Career decisions are matters of the heart. Think about it. You spend practically every waking hour either working or with your spouse. Shouldn't you love them both? Besides, the only thing worse than slaving away at work you can’t stand is being married to someone you don’t love.
But it’s easy to forget that career decisions are also business decisions. After all, there are bills to pay and money problems are the worst. I mean, who doesn’t want to be financially independent?
I grew up watching my parents work 9 to 5 making peanuts at jobs they hated. They were miserable. Why did they do it? They were determined to give me a chance for a better life. And I was not about to let them down by squandering the opportunity they worked so hard to provide.
So, before making any career-related decision, I’ve always asked myself five questions, and that’s served me well. Today, after 30+ years, I advise others to do the same.
Is it practical?
There are always practical aspects to any job or career change. Does the location work? Will the hours work? Does it require you to do something unnatural that’s not really your thing? Does it fit with your overall goals?
Don’t get me wrong. I’ve always been pretty darned flexible. I’ve commuted across the country weekly for over a year, but it was for a great job I loved that made my career. In any case, you and your family should know what you’re getting into upfront.
Does it sound like fun?
Everyone talks about loving what you do, but how do you know you love it until you do it? That’s right, you don’t. But if it sounds like fun and the people you’d be working with seem pretty cool, then, barring any red flags, it’s probably worth a shot.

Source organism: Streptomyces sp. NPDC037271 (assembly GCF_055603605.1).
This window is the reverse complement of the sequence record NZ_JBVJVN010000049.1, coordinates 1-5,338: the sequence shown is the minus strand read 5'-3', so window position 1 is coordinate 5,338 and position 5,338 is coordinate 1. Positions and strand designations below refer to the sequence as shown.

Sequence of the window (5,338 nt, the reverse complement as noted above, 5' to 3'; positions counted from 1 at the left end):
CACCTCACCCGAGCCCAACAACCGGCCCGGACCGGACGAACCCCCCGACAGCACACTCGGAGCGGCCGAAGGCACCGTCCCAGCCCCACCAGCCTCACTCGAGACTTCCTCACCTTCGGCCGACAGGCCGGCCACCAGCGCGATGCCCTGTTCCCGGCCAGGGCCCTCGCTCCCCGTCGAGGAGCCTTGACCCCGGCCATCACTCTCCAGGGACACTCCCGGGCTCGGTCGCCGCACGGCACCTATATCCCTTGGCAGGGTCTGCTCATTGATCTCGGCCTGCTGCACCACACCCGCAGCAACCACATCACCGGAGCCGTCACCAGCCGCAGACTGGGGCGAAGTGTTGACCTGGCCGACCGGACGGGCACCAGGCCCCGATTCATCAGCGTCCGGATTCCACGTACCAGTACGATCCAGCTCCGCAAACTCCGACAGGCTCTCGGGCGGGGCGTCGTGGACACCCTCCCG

Of course, things are never quite what they seem. It always takes a few months immersed in a new job before you figure out what you’ve gotten yourself into. But if it doesn’t seem like it would be fun upfront, trust me, it’s not likely to get any better.
That’s always been my litmus test and it’s worked out quite well.
What are the odds of a big payoff?
My parents were not risk takers so I’ve always gone the other way. I never thought much about salary. After all, your salary just ends up paying the bills. Rather, I’ve always thought in terms of equity: the motherlode, the haymaker, the windfall.
Equity is the big bucks that will take you to financial security and freedom. There are exceptions, but for most careers, that’s a pretty good rule of thumb. Everyone in high-tech made their money via equity.
And while you have to roll the dice, you don’t want to make dumb bets either. You want the best odds of a big payoff. That’s why I think climbing the corporate is important. Top executives get all the stock.
What do I have to lose?
The downside risk is important. Some people overanalyze it. Others don’t consider it at all. But you should. I don’t care what it is, every job or career has a downside, a risk, a dark underbelly that nobody likes to talk about. Try to find out what that is.
Most don’t even realize that going with one decision has an inherent opportunity cost – the cost of all the opportunities you don’t get to do because you’re otherwise committed to the one you’ve chosen. You have to consider that.
What does my gut say?
The other four questions are all logic-based, even the fun one. But after I’ve answered them all, I still ask myself what my gut tells me. If there are red flags, I listen to them. Understand that I haven’t always done that. The times I haven’t, I’ve paid the price. Now I always listen. Trust the red flags of your intuition; they’re usually right.
That’s the bottom line. Pay attention to reason but in the end, trust your gut. You know, the same way you fall in love.